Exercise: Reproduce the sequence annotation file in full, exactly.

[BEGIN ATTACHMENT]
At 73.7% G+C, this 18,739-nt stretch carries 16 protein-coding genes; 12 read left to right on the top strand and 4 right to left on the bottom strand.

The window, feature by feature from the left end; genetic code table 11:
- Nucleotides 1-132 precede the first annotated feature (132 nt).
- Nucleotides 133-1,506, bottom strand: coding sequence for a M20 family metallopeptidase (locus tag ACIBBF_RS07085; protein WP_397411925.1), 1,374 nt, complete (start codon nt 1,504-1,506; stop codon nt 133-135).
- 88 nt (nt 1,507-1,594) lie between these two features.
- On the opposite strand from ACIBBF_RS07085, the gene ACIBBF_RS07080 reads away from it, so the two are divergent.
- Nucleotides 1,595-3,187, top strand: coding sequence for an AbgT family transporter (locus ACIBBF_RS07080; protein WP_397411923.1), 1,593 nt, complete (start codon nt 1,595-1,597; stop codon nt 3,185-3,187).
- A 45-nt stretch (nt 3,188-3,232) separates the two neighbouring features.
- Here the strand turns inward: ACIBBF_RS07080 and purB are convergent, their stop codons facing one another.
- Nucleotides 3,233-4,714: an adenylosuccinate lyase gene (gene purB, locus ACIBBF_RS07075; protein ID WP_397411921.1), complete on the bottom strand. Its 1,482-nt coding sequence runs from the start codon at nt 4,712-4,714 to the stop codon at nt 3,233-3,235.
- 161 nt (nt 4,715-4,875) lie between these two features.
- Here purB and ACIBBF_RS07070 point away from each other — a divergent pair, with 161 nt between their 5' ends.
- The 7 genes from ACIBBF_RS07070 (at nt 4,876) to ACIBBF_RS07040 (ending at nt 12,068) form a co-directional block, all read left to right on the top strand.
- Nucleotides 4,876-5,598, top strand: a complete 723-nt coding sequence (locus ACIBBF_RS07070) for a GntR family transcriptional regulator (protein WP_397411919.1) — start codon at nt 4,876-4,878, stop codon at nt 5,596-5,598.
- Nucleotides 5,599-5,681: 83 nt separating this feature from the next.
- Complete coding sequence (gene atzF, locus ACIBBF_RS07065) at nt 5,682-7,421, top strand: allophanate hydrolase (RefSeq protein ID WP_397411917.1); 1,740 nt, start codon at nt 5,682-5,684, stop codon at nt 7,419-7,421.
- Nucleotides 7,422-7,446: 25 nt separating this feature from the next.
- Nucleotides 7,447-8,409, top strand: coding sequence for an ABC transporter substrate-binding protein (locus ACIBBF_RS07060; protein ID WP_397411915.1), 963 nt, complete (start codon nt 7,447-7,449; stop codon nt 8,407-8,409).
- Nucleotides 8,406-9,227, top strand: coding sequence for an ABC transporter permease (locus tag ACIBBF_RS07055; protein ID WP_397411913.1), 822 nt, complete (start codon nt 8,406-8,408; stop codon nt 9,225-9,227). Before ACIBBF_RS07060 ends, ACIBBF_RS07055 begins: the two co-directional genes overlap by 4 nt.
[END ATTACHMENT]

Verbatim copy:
At 73.7% G+C, this 18,739-nt stretch carries 16 protein-coding genes; 12 read left to right on the top strand and 4 right to left on the bottom strand.

The window, feature by feature from the left end; genetic code table 11:
- Nucleotides 1-132 precede the first annotated feature (132 nt).
- Nucleotides 133-1,506, bottom strand: coding sequence for a M20 family metallopeptidase (locus tag ACIBBF_RS07085; protein WP_397411925.1), 1,374 nt, complete (start codon nt 1,504-1,506; stop codon nt 133-135).
- 88 nt (nt 1,507-1,594) lie between these two features.
- On the opposite strand from ACIBBF_RS07085, the gene ACIBBF_RS07080 reads away from it, so the two are divergent.
- Nucleotides 1,595-3,187, top strand: coding sequence for an AbgT family transporter (locus ACIBBF_RS07080; protein WP_397411923.1), 1,593 nt, complete (start codon nt 1,595-1,597; stop codon nt 3,185-3,187).
- A 45-nt stretch (nt 3,188-3,232) separates the two neighbouring features.
- Here the strand turns inward: ACIBBF_RS07080 and purB are convergent, their stop codons facing one another.
- Nucleotides 3,233-4,714: an adenylosuccinate lyase gene (gene purB, locus ACIBBF_RS07075; protein ID WP_397411921.1), complete on the bottom strand. Its 1,482-nt coding sequence runs from the start codon at nt 4,712-4,714 to the stop codon at nt 3,233-3,235.
- 161 nt (nt 4,715-4,875) lie between these two features.
- Here purB and ACIBBF_RS07070 point away from each other — a divergent pair, with 161 nt between their 5' ends.
- The 7 genes from ACIBBF_RS07070 (at nt 4,876) to ACIBBF_RS07040 (ending at nt 12,068) form a co-directional block, all read left to right on the top strand.
- Nucleotides 4,876-5,598, top strand: a complete 723-nt coding sequence (locus ACIBBF_RS07070) for a GntR family transcriptional regulator (protein WP_397411919.1) — start codon at nt 4,876-4,878, stop codon at nt 5,596-5,598.
- Nucleotides 5,599-5,681: 83 nt separating this feature from the next.
- Complete coding sequence (gene atzF, locus ACIBBF_RS07065) at nt 5,682-7,421, top strand: allophanate hydrolase (RefSeq protein ID WP_397411917.1); 1,740 nt, start codon at nt 5,682-5,684, stop codon at nt 7,419-7,421.
- Nucleotides 7,422-7,446: 25 nt separating this feature from the next.
- Nucleotides 7,447-8,409, top strand: coding sequence for an ABC transporter substrate-binding protein (locus ACIBBF_RS07060; protein ID WP_397411915.1), 963 nt, complete (start codon nt 7,447-7,449; stop codon nt 8,407-8,409).
- Nucleotides 8,406-9,227, top strand: coding sequence for an ABC transporter permease (locus tag ACIBBF_RS07055; protein ID WP_397411913.1), 822 nt, complete (start codon nt 8,406-8,408; stop codon nt 9,225-9,227). Before ACIBBF_RS07060 ends, ACIBBF_RS07055 begins: the two co-directional genes overlap by 4 nt.